AquaBeam Ultima 1500 NP strikes up a modern ratio of blues and whites

By on Jan 23, 2013

The AquaBeam Ultima 1500 NP is the newest LED tile from Tropical Marine Centre which upgrades its light emitting diodes both in performance but more substantially in color balance. Until the AquaBeam Fiji Blue LED strip was introduced, we felt that the TMC LED line was seriously lacking the true royal blue LED colors that are some of the most highly sought after, especially here in the United States.

The Ultima 1500 NP LED tile includes Cree’s latest and greatest XT-E chips with 6 diodes spread across four cool white (which TMC calls ‘Ocean White’) and two  royal blue (which TMC calls ‘Fiji Blue’) But perhaps the most notable addition to the AquaBeam Ultima 1500 NP is the use of the very well received Osram Olson Deep Blue LEDs which TMC also has a made-up name for – “Nature Perfect”.

We may hold a modicum of disdain for the confusing renaming of known LED colors and bins that TMC is practicing, but we can see how some manufacturers would want to align customer’s expectations of colors with familiar colors of T5 lamps. marketing criticisms aside, the more progressive and familiar ratio of actual royal blue, deep blue and cool white LEDs is sure to please a lot of the California-style reefers.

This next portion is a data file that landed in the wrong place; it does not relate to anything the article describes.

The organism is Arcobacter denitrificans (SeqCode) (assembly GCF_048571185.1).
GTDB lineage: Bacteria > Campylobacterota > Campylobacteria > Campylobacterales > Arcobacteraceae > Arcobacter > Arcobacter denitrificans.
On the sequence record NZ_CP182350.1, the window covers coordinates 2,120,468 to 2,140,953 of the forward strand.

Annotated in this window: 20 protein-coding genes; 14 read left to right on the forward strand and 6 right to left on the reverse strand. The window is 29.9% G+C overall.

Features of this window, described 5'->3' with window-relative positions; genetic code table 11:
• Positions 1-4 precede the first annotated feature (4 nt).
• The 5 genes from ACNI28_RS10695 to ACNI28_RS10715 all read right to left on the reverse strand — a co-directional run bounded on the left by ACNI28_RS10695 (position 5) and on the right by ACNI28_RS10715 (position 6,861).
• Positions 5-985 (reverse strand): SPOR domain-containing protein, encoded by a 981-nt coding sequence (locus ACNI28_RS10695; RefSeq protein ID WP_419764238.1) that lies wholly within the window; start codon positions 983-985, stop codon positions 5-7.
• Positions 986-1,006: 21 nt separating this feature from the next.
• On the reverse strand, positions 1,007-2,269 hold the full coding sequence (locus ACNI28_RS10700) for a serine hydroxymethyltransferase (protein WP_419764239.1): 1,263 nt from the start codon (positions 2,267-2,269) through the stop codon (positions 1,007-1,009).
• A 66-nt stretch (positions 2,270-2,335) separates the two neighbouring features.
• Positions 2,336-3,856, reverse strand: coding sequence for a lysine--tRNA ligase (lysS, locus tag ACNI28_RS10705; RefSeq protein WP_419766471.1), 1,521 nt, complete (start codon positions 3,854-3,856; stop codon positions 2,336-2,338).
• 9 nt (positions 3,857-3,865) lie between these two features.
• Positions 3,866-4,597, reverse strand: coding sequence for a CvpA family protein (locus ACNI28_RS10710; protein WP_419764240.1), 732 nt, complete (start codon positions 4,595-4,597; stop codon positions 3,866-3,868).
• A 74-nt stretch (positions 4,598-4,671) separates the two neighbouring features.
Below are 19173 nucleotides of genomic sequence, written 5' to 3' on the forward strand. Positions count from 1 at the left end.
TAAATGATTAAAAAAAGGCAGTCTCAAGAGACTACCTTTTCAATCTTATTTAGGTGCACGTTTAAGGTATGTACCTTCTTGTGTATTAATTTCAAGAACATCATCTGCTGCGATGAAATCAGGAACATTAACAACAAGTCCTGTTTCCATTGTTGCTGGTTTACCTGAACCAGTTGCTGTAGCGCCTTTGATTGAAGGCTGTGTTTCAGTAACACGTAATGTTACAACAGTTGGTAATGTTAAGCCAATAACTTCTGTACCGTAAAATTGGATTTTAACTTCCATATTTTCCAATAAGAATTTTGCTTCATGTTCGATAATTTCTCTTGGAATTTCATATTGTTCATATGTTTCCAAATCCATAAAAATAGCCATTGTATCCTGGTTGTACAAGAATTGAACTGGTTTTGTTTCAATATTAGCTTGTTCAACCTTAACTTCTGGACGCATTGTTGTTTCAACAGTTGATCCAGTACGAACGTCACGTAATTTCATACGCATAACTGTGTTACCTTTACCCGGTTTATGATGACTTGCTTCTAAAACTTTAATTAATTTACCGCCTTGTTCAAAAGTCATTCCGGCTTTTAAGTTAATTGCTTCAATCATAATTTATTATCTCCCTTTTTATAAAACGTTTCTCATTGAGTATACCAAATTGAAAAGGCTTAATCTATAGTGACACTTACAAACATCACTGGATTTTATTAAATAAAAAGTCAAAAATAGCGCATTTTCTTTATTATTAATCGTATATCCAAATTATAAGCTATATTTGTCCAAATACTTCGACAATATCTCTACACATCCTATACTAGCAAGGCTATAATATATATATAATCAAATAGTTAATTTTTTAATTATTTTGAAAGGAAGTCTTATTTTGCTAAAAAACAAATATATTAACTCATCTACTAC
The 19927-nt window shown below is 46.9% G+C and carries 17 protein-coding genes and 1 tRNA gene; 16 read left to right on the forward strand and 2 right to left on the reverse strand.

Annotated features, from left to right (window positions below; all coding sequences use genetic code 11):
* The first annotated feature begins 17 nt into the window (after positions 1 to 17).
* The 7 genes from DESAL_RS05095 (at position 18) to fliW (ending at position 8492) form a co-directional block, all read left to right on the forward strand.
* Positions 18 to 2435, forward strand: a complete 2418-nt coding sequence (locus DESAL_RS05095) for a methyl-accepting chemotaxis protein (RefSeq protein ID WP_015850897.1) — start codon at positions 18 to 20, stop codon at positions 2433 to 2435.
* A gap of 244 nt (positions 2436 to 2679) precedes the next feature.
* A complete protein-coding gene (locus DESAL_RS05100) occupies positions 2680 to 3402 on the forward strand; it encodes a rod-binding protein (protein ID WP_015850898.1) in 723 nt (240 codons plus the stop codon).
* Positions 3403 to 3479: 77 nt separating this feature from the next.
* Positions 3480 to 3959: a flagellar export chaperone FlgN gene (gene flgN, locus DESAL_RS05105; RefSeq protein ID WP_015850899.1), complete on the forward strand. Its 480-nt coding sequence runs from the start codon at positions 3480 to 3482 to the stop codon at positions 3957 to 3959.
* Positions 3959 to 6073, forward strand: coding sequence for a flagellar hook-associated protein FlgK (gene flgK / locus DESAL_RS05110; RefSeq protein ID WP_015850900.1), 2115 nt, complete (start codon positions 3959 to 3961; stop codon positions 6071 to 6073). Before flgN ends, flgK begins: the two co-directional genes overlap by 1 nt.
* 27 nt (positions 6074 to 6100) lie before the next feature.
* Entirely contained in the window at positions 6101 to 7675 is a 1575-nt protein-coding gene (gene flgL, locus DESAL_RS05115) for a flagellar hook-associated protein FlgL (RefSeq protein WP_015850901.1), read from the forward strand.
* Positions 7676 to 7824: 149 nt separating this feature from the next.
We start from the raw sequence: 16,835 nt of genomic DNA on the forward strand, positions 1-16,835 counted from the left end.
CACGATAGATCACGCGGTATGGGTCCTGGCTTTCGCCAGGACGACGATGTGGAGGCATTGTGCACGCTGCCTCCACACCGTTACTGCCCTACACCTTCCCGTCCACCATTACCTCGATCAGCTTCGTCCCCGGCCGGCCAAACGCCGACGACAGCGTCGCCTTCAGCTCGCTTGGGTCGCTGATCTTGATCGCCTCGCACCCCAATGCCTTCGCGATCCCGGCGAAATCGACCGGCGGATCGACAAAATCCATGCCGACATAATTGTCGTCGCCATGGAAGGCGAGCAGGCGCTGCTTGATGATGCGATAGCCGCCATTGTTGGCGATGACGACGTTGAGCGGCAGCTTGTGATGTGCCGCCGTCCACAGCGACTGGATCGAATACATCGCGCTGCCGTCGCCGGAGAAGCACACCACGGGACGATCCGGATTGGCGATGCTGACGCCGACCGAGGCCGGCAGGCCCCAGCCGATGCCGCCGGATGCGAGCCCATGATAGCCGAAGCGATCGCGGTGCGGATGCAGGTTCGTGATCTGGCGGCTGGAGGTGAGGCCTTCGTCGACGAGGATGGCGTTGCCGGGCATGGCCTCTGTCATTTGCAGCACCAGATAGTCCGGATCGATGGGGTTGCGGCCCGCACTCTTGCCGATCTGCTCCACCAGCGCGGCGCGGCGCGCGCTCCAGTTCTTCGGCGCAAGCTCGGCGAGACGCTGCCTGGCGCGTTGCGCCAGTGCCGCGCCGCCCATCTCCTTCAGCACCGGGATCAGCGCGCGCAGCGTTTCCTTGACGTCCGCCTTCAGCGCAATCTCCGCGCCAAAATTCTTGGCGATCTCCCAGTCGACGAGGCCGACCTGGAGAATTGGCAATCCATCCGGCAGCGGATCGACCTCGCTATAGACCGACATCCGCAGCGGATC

In fact, the new expected color balance of the AquaBeam Ultima 1500 NP with its 30 watts of current generation brand name LEDs is probably TMC’s best LED light for the current taste in coral growing light. With no lenses the three colors of LEDs should blend pretty well and the small package should be well received at the advertised price of $259, although you’ll need a separate controller to take advantage of the two color channels. [AquaRay USA]

Update: We already got a little tip from TMC letting us know about the origin of the “Nature Perfect” LED

The nature perfect diode is in fact not [just] a deep blue. This is actually a bit of a special diode. It is a blue chip with a very small amount of phosphor applied to allow for three things: A more realistic moonlight when used on its own (i.e. not overly blue – the two royal blues ensure great coral fluorescence too), broader and therefore more useful spectrum, brighter look to the human eye. We spent a lot of time playing about with various colour combinations to get to this point and we’re quite proud of the outcome.

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